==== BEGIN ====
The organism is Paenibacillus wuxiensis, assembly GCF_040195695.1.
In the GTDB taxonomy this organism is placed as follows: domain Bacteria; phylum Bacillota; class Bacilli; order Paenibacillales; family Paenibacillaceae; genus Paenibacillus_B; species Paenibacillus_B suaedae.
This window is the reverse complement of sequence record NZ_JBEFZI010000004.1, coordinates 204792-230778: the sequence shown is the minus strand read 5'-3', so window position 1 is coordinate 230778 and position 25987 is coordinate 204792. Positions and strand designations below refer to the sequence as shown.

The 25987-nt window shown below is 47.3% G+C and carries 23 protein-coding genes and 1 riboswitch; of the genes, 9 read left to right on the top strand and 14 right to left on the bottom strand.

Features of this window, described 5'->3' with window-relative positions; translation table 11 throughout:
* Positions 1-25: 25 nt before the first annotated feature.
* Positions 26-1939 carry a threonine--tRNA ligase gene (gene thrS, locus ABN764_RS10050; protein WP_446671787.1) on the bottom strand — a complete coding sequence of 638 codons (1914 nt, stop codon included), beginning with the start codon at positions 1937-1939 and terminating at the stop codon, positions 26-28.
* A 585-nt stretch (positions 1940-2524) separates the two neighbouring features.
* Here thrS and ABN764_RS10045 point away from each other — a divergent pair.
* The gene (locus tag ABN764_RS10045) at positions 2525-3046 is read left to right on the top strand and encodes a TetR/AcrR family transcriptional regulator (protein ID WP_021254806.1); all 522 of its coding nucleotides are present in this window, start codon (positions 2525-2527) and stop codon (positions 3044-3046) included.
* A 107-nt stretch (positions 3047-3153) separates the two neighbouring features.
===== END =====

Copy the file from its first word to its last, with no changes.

The organism is Paenibacillus wuxiensis, assembly GCF_040195695.1.
In the GTDB taxonomy this organism is placed as follows: domain Bacteria; phylum Bacillota; class Bacilli; order Paenibacillales; family Paenibacillaceae; genus Paenibacillus_B; species Paenibacillus_B suaedae.
This window is the reverse complement of sequence record NZ_JBEFZI010000004.1, coordinates 204792-230778: the sequence shown is the minus strand read 5'-3', so window position 1 is coordinate 230778 and position 25987 is coordinate 204792. Positions and strand designations below refer to the sequence as shown.

The 25987-nt window shown below is 47.3% G+C and carries 23 protein-coding genes and 1 riboswitch; of the genes, 9 read left to right on the top strand and 14 right to left on the bottom strand.

Features of this window, described 5'->3' with window-relative positions; translation table 11 throughout:
* Positions 1-25: 25 nt before the first annotated feature.
* Positions 26-1939 carry a threonine--tRNA ligase gene (gene thrS, locus ABN764_RS10050; protein WP_446671787.1) on the bottom strand — a complete coding sequence of 638 codons (1914 nt, stop codon included), beginning with the start codon at positions 1937-1939 and terminating at the stop codon, positions 26-28.
* A 585-nt stretch (positions 1940-2524) separates the two neighbouring features.
* Here thrS and ABN764_RS10045 point away from each other — a divergent pair.
* The gene (locus tag ABN764_RS10045) at positions 2525-3046 is read left to right on the top strand and encodes a TetR/AcrR family transcriptional regulator (protein ID WP_021254806.1); all 522 of its coding nucleotides are present in this window, start codon (positions 2525-2527) and stop codon (positions 3044-3046) included.
* A 107-nt stretch (positions 3047-3153) separates the two neighbouring features.